Over the past few weeks, Hafsa Pathan has chatted with several working moms in various fields to get a feel for how they balance, well, everything. Their home life, their personal life, their social life and their work life. Oh, and the lives of their little ones (and sometimes significant other), seeing as the mother figure is responsible for so much in many families (ever wondered why they call it the motherboard?). One of her first meetings was with the ever-talented Trina Boos, president of Boost Agents, a now 6-year-old recruitment agency in Toronto that specializes in matching professionals with careers in digital, advertising, creative and marketing.
By Hafsa Pathan
Trina has accomplished a lot in her career: she has started two successful businesses; she worked in one of Canada’s largest and most successful advertising agencies; she helped to grow a startup digital agency that was then sold to Arlene Dickinson’s Venture Communications; and she also sold customer experience, insights and strategy to companies across Canada. In addition to this, she’s a mother of three kids aged 6, 2, and 7 months.
How does she do it all?
Almost six years ago, Trina started Boost Agents in her living room while she was still breastfeeding her first child. She has memories of planning a business, sticky notes covering the living room wall, meeting with the bank, accountant, designer and web developer, and launching her business in the industry, all with a baby in tow. Two more babies later, she’s seen Boost Agents take shape in ways she never thought possible.
Her growth plan for the company and herself included having three children by 2016. This equated to having a child almost every two years, which meant that the business needed to either grow or remain stable while she left to nurse each one.
Trina knew that she would never be able to take a full 12-month maternity leave as is typical for many mothers in Canada. She was able to take almost four months off after both her second and third children, but any more than that would have left her team back in the office in need. That said, she set up a temporary nursery in her office, breastfed during meetings with staff, and pumped between interviews to juggle things as the nurturer of a newborn baby, and the leader of a growing business.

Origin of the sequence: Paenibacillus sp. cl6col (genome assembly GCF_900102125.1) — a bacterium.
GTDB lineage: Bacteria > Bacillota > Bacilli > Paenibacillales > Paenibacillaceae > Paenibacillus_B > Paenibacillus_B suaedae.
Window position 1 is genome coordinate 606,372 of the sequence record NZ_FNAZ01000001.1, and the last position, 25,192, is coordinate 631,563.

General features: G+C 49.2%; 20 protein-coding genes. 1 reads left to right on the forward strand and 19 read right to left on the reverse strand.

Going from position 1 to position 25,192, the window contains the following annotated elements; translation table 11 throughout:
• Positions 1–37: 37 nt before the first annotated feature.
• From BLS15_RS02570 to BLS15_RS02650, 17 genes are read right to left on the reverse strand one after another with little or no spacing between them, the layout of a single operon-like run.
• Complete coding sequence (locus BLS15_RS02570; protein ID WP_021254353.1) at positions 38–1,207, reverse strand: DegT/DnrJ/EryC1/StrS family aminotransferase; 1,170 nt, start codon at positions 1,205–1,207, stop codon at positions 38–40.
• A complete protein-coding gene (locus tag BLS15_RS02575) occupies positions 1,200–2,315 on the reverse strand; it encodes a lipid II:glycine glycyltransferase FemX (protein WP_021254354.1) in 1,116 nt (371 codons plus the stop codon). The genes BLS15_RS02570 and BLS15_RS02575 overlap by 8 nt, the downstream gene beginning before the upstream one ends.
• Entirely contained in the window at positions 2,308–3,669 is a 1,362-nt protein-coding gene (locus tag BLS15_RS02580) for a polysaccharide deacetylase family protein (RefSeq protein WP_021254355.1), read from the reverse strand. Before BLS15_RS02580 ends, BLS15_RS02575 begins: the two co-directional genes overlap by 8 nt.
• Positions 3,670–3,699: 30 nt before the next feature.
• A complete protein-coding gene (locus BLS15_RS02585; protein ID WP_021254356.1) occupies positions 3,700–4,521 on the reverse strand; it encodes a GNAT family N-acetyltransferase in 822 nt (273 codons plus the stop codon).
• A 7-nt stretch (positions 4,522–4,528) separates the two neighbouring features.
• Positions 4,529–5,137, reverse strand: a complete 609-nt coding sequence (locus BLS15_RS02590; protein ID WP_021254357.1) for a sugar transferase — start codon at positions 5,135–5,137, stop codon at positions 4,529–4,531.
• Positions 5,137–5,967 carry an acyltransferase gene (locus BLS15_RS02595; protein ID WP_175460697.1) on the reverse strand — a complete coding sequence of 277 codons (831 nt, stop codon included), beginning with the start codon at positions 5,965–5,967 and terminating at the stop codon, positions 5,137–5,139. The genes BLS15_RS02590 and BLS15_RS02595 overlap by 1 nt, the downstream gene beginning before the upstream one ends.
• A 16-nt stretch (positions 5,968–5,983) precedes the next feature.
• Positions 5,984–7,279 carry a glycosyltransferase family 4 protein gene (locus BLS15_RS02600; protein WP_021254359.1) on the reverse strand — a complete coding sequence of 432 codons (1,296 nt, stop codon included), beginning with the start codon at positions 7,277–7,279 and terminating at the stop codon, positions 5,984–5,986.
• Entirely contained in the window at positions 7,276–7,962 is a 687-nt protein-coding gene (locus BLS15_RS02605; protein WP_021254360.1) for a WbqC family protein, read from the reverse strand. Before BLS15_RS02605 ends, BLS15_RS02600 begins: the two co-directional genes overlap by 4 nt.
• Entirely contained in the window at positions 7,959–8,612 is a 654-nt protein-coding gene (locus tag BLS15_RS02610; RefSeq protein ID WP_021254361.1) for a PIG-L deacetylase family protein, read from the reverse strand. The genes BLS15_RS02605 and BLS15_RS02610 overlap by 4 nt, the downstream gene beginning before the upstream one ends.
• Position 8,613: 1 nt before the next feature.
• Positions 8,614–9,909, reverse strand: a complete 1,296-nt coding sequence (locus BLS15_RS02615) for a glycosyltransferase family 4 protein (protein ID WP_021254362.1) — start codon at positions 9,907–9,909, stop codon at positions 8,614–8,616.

While many entrepreneurs understood the challenges of balancing family and work, many others in the community did not. A fellow mother asked her, “Don’t you want to be with your baby?” Another looked her up and down on a Friday afternoon and asked, “Why are you so dressed up? What?! You’re going back to work ALREADY!?”
The outward criticism was a little surprising, but Trina had known that not everyone would relate to her experience. What she does by juggling her two major priorities works for her, but it’s not something she would wish for most people. “It’s not for the faint of heart,” she says. “Juggling is just part of the job. If I were to listen to what everyone thinks about how I handle my life, I would be crippled… I wouldn’t do a thing. It’s important to stay strong, and stay focused on your goals, what’s best for you, your kids, your business and your family as a whole.”
She was nursing her eldest when she signed legal papers during the launch of her business. She’s given speeches to groups of entrepreneurs with a newborn in her arms. And she’s brought each child in to meet the team of eleven employees currently employed at Boost Agents. She jokes that she’s got little recruiters in training.